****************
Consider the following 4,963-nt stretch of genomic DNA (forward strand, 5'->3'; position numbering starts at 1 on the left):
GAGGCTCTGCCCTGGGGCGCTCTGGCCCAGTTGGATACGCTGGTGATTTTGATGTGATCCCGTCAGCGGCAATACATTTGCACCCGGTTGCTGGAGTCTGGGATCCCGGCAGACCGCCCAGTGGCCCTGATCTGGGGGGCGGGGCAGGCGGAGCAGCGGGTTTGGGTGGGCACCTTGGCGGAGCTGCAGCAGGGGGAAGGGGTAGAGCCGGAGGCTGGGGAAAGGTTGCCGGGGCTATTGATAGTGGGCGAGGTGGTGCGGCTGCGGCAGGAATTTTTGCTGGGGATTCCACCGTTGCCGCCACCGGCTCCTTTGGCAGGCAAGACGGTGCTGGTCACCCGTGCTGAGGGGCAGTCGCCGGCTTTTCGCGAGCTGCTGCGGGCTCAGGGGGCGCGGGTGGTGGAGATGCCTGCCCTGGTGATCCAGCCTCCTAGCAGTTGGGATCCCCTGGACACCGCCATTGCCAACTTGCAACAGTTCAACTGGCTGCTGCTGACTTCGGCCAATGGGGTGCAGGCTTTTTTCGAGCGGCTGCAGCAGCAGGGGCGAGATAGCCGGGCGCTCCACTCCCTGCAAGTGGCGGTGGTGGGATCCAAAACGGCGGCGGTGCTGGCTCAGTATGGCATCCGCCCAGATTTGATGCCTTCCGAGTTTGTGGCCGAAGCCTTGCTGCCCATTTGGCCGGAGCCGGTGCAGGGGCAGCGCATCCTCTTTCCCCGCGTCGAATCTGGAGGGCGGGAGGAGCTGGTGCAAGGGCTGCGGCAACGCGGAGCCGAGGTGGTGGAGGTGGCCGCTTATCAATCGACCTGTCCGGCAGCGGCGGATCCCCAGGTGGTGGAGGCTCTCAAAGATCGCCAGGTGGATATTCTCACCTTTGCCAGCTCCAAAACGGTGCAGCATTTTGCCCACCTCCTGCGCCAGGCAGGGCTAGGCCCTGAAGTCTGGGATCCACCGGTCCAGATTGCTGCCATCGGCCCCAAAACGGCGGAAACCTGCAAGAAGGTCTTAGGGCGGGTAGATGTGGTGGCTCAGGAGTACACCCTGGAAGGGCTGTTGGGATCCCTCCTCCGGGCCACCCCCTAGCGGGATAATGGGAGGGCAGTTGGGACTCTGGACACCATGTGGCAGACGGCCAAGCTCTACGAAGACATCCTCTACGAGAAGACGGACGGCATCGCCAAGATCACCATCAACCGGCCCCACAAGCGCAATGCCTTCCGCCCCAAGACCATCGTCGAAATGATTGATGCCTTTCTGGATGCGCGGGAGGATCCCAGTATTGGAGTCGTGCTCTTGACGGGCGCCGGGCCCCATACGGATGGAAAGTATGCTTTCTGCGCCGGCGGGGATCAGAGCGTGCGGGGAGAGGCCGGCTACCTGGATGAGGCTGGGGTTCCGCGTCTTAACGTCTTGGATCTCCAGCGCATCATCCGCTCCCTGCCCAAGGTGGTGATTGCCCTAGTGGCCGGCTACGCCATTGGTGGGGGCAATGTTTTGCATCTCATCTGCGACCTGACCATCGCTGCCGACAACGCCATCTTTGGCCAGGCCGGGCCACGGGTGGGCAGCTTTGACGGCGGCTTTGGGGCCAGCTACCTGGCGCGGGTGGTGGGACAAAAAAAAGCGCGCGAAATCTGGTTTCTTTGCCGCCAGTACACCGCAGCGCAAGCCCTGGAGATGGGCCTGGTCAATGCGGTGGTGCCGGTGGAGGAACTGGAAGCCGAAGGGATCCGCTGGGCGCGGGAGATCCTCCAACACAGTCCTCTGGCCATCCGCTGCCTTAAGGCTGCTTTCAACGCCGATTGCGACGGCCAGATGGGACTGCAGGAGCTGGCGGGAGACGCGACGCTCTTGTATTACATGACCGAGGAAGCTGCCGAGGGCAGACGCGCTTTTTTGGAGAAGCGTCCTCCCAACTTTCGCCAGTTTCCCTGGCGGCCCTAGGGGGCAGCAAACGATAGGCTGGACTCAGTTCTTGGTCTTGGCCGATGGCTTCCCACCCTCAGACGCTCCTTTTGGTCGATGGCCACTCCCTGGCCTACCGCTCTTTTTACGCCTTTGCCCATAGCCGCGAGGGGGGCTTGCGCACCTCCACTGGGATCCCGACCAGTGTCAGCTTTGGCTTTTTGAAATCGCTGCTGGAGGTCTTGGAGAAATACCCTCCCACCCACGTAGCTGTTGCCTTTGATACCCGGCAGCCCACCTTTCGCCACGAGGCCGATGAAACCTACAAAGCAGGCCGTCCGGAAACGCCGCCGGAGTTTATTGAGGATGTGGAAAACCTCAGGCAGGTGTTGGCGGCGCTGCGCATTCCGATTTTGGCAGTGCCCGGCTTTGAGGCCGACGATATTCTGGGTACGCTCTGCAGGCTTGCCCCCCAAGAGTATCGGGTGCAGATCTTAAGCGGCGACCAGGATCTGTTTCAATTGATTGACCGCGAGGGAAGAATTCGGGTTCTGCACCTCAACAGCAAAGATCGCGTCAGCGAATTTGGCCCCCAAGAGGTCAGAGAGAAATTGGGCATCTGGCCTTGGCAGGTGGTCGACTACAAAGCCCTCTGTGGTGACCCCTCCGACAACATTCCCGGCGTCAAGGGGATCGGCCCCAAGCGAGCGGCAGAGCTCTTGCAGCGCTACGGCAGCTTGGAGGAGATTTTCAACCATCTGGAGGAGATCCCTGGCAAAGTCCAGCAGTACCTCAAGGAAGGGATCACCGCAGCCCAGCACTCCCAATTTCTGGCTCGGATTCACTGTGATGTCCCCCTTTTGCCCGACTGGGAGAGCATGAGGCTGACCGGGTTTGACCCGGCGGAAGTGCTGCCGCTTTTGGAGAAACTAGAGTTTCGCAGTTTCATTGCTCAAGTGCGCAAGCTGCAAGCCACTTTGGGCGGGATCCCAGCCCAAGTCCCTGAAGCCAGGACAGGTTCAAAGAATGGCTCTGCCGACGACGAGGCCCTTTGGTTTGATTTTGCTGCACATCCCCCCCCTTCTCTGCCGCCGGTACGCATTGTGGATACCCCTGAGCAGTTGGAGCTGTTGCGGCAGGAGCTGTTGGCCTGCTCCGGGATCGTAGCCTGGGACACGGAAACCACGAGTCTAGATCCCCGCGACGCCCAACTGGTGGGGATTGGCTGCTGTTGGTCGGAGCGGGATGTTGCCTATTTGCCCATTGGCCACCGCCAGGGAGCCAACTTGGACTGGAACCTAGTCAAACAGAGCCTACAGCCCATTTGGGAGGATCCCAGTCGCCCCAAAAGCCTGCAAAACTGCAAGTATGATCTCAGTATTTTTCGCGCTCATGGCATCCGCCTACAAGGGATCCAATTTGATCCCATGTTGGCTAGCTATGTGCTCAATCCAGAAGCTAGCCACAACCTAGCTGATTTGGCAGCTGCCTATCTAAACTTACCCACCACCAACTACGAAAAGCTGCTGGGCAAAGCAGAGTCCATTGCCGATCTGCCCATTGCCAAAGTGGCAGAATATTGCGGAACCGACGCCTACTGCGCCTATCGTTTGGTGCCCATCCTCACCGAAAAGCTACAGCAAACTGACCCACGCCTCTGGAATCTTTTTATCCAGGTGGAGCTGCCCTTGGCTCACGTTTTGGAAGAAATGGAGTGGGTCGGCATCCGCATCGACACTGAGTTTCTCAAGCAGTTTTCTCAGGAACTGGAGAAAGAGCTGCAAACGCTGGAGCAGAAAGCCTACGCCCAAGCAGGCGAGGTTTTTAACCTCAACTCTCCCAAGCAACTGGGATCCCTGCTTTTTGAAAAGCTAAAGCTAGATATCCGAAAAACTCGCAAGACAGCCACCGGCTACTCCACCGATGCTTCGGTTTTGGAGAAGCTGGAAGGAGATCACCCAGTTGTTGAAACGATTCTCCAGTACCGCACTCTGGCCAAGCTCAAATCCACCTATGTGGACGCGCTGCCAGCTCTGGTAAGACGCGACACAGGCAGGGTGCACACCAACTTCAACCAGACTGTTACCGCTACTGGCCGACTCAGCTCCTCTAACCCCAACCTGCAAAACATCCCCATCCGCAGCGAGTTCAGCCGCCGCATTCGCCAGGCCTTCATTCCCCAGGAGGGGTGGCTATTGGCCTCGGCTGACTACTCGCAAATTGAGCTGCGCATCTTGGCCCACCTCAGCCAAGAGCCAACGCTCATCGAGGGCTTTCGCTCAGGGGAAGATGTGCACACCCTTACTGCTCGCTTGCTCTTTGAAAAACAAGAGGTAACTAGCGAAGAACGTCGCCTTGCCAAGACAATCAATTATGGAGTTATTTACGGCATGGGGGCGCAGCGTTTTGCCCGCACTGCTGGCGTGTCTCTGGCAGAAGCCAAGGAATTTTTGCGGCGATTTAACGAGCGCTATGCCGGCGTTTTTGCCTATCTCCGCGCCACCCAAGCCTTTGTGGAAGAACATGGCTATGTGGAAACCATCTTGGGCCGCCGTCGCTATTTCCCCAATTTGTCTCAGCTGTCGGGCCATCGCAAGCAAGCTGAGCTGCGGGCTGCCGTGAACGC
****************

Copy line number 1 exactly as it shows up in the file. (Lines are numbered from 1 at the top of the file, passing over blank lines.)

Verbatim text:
Consider the following 4,963-nt stretch of genomic DNA (forward strand, 5'->3'; position numbering starts at 1 on the left):